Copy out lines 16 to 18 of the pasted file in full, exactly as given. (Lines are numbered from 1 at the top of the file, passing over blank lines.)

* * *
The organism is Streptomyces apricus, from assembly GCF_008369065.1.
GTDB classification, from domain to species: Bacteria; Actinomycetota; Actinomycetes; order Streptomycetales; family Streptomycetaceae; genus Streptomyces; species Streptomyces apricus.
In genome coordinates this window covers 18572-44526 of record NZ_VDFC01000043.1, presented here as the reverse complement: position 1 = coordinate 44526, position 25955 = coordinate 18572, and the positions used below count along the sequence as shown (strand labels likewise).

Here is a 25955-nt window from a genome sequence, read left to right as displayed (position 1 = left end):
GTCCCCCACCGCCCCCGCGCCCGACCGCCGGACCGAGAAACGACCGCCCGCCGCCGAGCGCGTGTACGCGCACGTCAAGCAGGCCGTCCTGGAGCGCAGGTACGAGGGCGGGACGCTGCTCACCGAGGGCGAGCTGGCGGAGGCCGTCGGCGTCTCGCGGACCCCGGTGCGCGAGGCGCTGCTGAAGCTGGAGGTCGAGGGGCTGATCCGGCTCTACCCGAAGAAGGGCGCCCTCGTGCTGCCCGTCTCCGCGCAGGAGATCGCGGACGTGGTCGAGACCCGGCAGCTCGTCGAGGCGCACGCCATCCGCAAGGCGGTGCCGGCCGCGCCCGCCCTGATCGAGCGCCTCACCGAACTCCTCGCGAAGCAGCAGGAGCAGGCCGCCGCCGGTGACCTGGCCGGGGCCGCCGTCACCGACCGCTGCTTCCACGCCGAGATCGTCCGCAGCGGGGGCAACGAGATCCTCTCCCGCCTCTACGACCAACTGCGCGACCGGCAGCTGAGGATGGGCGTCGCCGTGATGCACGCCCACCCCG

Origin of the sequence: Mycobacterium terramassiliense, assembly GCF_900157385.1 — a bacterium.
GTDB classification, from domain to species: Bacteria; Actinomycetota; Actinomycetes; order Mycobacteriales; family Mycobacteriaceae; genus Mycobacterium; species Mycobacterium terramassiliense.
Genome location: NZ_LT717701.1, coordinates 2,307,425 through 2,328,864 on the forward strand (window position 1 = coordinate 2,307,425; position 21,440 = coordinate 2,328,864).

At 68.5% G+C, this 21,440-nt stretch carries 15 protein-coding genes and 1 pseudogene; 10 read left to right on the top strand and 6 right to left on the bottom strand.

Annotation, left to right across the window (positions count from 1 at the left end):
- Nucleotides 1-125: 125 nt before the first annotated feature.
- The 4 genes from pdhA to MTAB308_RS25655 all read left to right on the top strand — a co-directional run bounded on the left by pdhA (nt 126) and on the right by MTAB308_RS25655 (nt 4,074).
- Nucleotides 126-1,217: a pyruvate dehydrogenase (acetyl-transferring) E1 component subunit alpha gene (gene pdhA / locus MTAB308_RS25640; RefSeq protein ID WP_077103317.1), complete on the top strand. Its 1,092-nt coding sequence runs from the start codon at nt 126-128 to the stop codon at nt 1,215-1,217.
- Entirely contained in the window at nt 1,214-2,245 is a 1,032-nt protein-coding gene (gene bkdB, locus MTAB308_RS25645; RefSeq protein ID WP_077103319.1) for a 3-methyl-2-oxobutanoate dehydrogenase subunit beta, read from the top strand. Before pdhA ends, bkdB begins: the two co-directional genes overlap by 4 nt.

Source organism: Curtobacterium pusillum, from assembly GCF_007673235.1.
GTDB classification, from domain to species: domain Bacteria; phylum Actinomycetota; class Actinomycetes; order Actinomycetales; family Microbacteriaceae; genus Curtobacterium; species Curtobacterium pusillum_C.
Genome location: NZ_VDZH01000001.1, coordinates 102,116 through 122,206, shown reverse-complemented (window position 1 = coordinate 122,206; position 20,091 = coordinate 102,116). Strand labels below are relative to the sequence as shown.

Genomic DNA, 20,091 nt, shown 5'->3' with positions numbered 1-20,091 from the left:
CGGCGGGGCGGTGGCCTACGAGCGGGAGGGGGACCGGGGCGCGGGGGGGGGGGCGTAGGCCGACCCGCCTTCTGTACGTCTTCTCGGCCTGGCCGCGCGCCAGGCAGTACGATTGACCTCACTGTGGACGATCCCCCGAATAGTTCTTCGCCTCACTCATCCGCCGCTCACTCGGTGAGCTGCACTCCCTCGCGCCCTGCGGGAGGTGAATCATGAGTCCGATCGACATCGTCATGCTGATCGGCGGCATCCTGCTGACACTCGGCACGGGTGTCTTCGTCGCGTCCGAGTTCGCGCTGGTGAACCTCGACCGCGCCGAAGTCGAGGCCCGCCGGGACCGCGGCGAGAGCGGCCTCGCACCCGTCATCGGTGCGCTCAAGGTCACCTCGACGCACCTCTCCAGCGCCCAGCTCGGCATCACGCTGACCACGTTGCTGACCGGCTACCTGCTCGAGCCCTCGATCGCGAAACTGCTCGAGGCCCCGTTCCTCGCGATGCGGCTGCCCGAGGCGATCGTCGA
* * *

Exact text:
GTDB classification, from domain to species: domain Bacteria; phylum Actinomycetota; class Actinomycetes; order Actinomycetales; family Microbacteriaceae; genus Curtobacterium; species Curtobacterium pusillum_C.
Genome location: NZ_VDZH01000001.1, coordinates 102,116 through 122,206, shown reverse-complemented (window position 1 = coordinate 122,206; position 20,091 = coordinate 102,116). Strand labels below are relative to the sequence as shown.

Genomic DNA, 20,091 nt, shown 5'->3' with positions numbered 1-20,091 from the left: